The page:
hot backup (dynamic backup)

A hot backup, also called a dynamic backup, is a backup performed on data even though it is actively accessible to users and may currently be in a state of being updated. Hot backups can provide a convenient solution in multi-user systems, because they do not require downtime, as does a conventional cold backup.

A hot backup, also called a dynamic backup, is a backup performed on data even though it is actively accessible to users and may currently be in a state of being updated. Hot backups can provide a convenient solution in multi-user systems, because they do not require downtime, as does a conventional cold backup.

Hot backups involve certain risks. If the data is altered while the backup is in progress, the resulting copy may not match the final state of the data. If recovery of the data becomes necessary (for example, following a system crash), the inconsistency must be resolved. The Oracle database preserves the integrity of the data by creating a so-called redo log prior to executing a hot backup and by placing the system in a special hot-backup mode while the data is copied. Performance may be degraded as the backup is taking place. Individual users may notice this as a temporary system or network slowdown.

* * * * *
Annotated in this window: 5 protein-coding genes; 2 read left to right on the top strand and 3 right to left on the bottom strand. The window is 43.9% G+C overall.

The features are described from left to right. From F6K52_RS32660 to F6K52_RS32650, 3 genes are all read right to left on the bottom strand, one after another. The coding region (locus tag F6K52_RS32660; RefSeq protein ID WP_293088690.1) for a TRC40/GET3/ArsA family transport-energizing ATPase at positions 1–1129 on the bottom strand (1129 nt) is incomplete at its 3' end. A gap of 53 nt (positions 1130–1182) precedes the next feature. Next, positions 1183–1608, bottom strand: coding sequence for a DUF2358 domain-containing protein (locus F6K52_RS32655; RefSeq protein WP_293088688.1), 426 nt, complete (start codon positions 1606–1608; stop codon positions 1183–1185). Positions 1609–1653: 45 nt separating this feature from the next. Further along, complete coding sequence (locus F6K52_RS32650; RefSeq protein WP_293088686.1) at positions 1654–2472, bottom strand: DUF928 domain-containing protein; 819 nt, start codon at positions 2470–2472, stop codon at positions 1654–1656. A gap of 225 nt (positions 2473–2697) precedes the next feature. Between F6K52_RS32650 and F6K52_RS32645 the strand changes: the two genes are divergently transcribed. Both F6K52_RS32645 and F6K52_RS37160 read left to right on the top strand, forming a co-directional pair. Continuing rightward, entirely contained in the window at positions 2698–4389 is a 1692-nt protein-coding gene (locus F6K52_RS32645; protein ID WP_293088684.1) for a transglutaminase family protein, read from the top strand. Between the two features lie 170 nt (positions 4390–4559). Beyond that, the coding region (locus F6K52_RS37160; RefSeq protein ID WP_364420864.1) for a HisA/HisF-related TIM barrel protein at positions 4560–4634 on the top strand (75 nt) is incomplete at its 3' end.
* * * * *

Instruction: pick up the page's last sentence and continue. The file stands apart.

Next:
This was first published in August 2005

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